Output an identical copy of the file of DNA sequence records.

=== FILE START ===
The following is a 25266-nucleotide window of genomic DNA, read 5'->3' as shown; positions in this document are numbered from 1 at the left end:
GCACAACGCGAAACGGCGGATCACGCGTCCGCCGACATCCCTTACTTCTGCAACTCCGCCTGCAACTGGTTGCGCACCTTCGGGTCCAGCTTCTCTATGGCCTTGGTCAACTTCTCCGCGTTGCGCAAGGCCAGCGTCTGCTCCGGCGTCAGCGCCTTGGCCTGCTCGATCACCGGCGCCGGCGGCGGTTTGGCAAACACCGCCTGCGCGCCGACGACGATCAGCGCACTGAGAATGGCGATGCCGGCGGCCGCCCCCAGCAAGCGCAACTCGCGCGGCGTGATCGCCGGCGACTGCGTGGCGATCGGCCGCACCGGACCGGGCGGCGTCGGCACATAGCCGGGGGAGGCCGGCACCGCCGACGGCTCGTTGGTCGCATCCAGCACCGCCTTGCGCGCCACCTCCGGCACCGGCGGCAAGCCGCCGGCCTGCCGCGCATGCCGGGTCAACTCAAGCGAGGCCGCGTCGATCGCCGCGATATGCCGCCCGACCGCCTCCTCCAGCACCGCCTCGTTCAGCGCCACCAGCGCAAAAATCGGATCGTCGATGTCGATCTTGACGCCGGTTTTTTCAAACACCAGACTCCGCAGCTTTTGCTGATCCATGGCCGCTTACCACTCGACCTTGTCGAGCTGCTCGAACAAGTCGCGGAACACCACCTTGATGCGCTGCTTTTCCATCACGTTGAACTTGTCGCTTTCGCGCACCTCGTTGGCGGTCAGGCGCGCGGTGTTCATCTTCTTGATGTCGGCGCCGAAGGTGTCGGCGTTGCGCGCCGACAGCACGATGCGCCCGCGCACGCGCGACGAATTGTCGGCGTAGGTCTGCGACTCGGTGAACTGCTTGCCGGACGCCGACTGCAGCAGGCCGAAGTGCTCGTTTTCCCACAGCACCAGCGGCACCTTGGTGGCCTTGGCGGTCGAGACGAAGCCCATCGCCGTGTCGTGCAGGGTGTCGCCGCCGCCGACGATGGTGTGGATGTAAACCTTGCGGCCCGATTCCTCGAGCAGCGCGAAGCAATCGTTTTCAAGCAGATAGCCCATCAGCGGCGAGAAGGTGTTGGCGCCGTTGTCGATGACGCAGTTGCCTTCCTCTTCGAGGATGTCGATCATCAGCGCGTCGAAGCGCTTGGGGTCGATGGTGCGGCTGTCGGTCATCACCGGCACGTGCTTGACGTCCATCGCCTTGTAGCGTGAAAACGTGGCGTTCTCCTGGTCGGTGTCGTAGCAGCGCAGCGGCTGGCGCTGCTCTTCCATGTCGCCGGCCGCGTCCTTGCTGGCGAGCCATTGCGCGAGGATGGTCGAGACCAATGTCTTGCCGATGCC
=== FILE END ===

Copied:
The following is a 25266-nucleotide window of genomic DNA, read 5'->3' as shown; positions in this document are numbered from 1 at the left end:
GCACAACGCGAAACGGCGGATCACGCGTCCGCCGACATCCCTTACTTCTGCAACTCCGCCTGCAACTGGTTGCGCACCTTCGGGTCCAGCTTCTCTATGGCCTTGGTCAACTTCTCCGCGTTGCGCAAGGCCAGCGTCTGCTCCGGCGTCAGCGCCTTGGCCTGCTCGATCACCGGCGCCGGCGGCGGTTTGGCAAACACCGCCTGCGCGCCGACGACGATCAGCGCACTGAGAATGGCGATGCCGGCGGCCGCCCCCAGCAAGCGCAACTCGCGCGGCGTGATCGCCGGCGACTGCGTGGCGATCGGCCGCACCGGACCGGGCGGCGTCGGCACATAGCCGGGGGAGGCCGGCACCGCCGACGGCTCGTTGGTCGCATCCAGCACCGCCTTGCGCGCCACCTCCGGCACCGGCGGCAAGCCGCCGGCCTGCCGCGCATGCCGGGTCAACTCAAGCGAGGCCGCGTCGATCGCCGCGATATGCCGCCCGACCGCCTCCTCCAGCACCGCCTCGTTCAGCGCCACCAGCGCAAAAATCGGATCGTCGATGTCGATCTTGACGCCGGTTTTTTCAAACACCAGACTCCGCAGCTTTTGCTGATCCATGGCCGCTTACCACTCGACCTTGTCGAGCTGCTCGAACAAGTCGCGGAACACCACCTTGATGCGCTGCTTTTCCATCACGTTGAACTTGTCGCTTTCGCGCACCTCGTTGGCGGTCAGGCGCGCGGTGTTCATCTTCTTGATGTCGGCGCCGAAGGTGTCGGCGTTGCGCGCCGACAGCACGATGCGCCCGCGCACGCGCGACGAATTGTCGGCGTAGGTCTGCGACTCGGTGAACTGCTTGCCGGACGCCGACTGCAGCAGGCCGAAGTGCTCGTTTTCCCACAGCACCAGCGGCACCTTGGTGGCCTTGGCGGTCGAGACGAAGCCCATCGCCGTGTCGTGCAGGGTGTCGCCGCCGCCGACGATGGTGTGGATGTAAACCTTGCGGCCCGATTCCTCGAGCAGCGCGAAGCAATCGTTTTCAAGCAGATAGCCCATCAGCGGCGAGAAGGTGTTGGCGCCGTTGTCGATGACGCAGTTGCCTTCCTCTTCGAGGATGTCGATCATCAGCGCGTCGAAGCGCTTGGGGTCGATGGTGCGGCTGTCGGTCATCACCGGCACGTGCTTGACGTCCATCGCCTTGTAGCGTGAAAACGTGGCGTTCTCCTGGTCGGTGTCGTAGCAGCGCAGCGGCTGGCGCTGCTCTTCCATGTCGCCGGCCGCGTCCTTGCTGGCGAGCCATTGCGCGAGGATGGTCGAGACCAATGTCTTGCCGATGCC